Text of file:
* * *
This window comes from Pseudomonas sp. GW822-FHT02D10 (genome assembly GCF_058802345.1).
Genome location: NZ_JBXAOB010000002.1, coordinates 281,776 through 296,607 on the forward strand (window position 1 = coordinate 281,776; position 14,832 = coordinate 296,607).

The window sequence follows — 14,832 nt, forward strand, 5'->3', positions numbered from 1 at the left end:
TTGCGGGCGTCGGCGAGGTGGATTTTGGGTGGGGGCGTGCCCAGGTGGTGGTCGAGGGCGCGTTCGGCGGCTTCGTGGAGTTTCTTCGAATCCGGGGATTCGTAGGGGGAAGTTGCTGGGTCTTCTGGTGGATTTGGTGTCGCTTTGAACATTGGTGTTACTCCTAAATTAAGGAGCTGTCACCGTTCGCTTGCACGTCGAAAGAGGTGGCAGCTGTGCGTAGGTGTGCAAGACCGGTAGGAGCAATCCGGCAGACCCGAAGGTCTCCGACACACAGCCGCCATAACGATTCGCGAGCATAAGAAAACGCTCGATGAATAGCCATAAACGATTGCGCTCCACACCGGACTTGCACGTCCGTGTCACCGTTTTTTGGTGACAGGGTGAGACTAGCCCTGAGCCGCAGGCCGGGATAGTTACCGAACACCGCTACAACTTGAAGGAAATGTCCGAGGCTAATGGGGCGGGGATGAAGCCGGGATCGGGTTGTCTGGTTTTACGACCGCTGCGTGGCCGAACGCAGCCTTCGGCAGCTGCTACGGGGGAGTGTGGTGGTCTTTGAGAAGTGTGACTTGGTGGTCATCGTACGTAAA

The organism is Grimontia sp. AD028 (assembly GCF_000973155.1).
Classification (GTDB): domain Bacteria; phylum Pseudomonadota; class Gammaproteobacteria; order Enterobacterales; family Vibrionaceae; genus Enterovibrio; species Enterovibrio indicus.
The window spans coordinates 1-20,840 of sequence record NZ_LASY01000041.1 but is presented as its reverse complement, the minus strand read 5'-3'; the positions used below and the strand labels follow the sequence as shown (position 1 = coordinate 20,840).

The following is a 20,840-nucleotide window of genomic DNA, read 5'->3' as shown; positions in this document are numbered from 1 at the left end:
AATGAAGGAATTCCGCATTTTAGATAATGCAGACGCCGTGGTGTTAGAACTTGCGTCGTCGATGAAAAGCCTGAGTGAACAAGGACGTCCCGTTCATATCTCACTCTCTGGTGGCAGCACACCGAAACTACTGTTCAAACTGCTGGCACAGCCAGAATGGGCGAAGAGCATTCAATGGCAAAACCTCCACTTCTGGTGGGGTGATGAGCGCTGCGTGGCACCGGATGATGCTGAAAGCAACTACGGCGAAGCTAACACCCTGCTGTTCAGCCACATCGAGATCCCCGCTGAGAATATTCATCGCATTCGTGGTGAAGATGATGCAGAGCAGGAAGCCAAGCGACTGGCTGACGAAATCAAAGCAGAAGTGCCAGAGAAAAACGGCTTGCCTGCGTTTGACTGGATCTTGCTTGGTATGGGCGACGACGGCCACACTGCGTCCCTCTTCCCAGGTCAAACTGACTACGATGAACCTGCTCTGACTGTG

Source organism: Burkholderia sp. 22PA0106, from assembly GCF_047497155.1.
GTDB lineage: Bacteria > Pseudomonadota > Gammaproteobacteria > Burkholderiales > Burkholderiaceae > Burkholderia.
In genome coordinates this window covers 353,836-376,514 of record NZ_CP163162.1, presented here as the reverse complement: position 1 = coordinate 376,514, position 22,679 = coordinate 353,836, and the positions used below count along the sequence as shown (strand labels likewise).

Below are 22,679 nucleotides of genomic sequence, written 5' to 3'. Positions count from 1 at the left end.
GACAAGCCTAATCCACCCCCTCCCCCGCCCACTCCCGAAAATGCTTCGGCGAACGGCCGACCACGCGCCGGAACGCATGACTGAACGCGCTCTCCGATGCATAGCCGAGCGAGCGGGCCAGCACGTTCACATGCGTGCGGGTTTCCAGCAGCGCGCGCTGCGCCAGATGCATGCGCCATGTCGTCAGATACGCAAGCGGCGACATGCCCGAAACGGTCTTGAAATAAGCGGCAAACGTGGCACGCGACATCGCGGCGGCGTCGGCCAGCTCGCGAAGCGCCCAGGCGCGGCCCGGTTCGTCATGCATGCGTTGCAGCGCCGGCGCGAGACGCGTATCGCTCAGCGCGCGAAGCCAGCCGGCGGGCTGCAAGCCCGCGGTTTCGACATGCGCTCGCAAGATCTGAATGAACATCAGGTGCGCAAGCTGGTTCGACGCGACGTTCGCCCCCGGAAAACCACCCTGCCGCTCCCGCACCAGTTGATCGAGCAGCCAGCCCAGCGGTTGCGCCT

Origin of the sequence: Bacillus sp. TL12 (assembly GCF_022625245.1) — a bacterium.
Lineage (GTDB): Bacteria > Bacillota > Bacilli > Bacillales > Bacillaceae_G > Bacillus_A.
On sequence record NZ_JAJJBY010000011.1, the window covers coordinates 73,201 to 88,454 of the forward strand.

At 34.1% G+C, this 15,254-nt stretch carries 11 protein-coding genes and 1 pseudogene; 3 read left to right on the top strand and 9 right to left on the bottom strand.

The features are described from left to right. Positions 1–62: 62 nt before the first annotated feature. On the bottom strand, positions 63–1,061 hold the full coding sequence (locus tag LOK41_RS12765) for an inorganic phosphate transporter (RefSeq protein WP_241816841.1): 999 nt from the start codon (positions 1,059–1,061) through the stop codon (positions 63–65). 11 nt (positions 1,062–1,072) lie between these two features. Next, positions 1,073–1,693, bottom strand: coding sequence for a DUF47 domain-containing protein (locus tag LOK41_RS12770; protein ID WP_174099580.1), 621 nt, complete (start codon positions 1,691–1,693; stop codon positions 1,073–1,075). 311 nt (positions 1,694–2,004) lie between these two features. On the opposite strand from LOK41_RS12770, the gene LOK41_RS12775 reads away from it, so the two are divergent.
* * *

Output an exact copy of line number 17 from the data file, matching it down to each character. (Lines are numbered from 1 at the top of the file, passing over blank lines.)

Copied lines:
On sequence record NZ_JAJJBY010000011.1, the window covers coordinates 73,201 to 88,454 of the forward strand.